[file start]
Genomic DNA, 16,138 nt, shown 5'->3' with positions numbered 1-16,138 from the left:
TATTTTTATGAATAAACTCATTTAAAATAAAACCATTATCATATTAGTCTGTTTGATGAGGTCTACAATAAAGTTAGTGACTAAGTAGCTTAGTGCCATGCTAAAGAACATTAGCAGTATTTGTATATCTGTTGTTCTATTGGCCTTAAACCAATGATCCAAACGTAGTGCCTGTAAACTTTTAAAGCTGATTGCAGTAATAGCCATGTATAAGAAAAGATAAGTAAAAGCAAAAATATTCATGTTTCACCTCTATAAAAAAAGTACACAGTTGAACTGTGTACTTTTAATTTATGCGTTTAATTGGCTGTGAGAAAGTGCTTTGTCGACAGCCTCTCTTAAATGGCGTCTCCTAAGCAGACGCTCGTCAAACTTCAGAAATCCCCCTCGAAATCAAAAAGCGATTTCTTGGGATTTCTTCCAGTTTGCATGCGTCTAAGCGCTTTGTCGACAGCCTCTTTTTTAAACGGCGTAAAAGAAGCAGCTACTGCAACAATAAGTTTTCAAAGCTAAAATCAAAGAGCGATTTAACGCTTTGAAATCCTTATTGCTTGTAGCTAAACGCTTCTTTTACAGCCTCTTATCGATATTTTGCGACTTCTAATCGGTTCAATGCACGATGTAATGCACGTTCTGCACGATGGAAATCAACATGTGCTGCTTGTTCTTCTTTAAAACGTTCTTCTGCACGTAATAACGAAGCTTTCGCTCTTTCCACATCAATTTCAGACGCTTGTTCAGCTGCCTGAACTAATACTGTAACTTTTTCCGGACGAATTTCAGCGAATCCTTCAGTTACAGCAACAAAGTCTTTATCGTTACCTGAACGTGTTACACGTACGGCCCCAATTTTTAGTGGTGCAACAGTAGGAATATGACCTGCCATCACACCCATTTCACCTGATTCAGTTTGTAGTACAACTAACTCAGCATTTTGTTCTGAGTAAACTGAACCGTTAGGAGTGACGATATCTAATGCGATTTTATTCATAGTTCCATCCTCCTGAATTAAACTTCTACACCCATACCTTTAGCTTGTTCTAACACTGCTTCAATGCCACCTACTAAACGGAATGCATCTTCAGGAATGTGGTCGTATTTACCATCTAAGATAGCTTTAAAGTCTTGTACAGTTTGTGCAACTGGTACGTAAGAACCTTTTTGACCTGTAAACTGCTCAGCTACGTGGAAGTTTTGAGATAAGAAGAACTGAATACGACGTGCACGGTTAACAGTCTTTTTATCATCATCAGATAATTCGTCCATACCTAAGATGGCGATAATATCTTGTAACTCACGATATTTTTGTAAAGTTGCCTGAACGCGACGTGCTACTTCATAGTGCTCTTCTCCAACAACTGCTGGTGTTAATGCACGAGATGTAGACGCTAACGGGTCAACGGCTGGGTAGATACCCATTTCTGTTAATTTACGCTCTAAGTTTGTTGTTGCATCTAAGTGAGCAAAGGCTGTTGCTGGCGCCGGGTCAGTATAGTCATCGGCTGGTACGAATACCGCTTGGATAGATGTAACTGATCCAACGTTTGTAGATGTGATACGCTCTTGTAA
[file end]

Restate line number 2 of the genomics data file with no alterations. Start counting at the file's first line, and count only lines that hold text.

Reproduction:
TATTTTTATGAATAAACTCATTTAAAATAAAACCATTATCATATTAGTCTGTTTGATGAGGTCTACAATAAAGTTAGTGACTAAGTAGCTTAGTGCCATGCTAAAGAACATTAGCAGTATTTGTATATCTGTTGTTCTATTGGCCTTAAACCAATGATCCAAACGTAGTGCCTGTAAACTTTTAAAGCTGATTGCAGTAATAGCCATGTATAAGAAAAGATAAGTAAAAGCAAAAATATTCATGTTTCACCTCTATAAAAAAAGTACACAGTTGAACTGTGTACTTTTAATTTATGCGTTTAATTGGCTGTGAGAAAGTGCTTTGTCGACAGCCTCTCTTAAATGGCGTCTCCTAAGCAGACGCTCGTCAAACTTCAGAAATCCCCCTCGAAATCAAAAAGCGATTTCTTGGGATTTCTTCCAGTTTGCATGCGTCTAAGCGCTTTGTCGACAGCCTCTTTTTTAAACGGCGTAAAAGAAGCAGCTACTGCAACAATAAGTTTTCAAAGCTAAAATCAAAGAGCGATTTAACGCTTTGAAATCCTTATTGCTTGTAGCTAAACGCTTCTTTTACAGCCTCTTATCGATATTTTGCGACTTCTAATCGGTTCAATGCACGATGTAATGCACGTTCTGCACGATGGAAATCAACATGTGCTGCTTGTTCTTCTTTAAAACGTTCTTCTGCACGTAATAACGAAGCTTTCGCTCTTTCCACATCAATTTCAGACGCTTGTTCAGCTGCCTGAACTAATACTGTAACTTTTTCCGGACGAATTTCAGCGAATCCTTCAGTTACAGCAACAAAGTCTTTATCGTTACCTGAACGTGTTACACGTACGGCCCCAATTTTTAGTGGTGCAACAGTAGGAATATGACCTGCCATCACACCCATTTCACCTGATTCAGTTTGTAGTACAACTAACTCAGCATTTTGTTCTGAGTAAACTGAACCGTTAGGAGTGACGATATCTAATGCGATTTTATTCATAGTTCCATCCTCCTGAATTAAACTTCTACACCCATACCTTTAGCTTGTTCTAACACTGCTTCAATGCCACCTACTAAACGGAATGCATCTTCAGGAATGTGGTCGTATTTACCATCTAAGATAGCTTTAAAGTCTTGTACAGTTTGTGCAACTGGTACGTAAGAACCTTTTTGACCTGTAAACTGCTCAGCTACGTGGAAGTTTTGAGATAAGAAGAACTGAATACGACGTGCACGGTTAACAGTCTTTTTATCATCATCAGATAATTCGTCCATACCTAAGATGGCGATAATATCTTGTAACTCACGATATTTTTGTAAAGTTGCCTGAACGCGACGTGCTACTTCATAGTGCTCTTCTCCAACAACTGCTGGTGTTAATGCACGAGATGTAGACGCTAACGGGTCAACGGCTGGGTAGATACCCATTTCTGTTAATTTACGCTCTAAGTTTGTTGTTGCATCTAAGTGAGCAAAGGCTGTTGCTGGCGCCGGGTCAGTATAGTCATCGGCTGGTACGAATACCGCTTGGATAGATGTAACTGATCCAACGTTTGTAGATGTGATACGCTCTTGTAA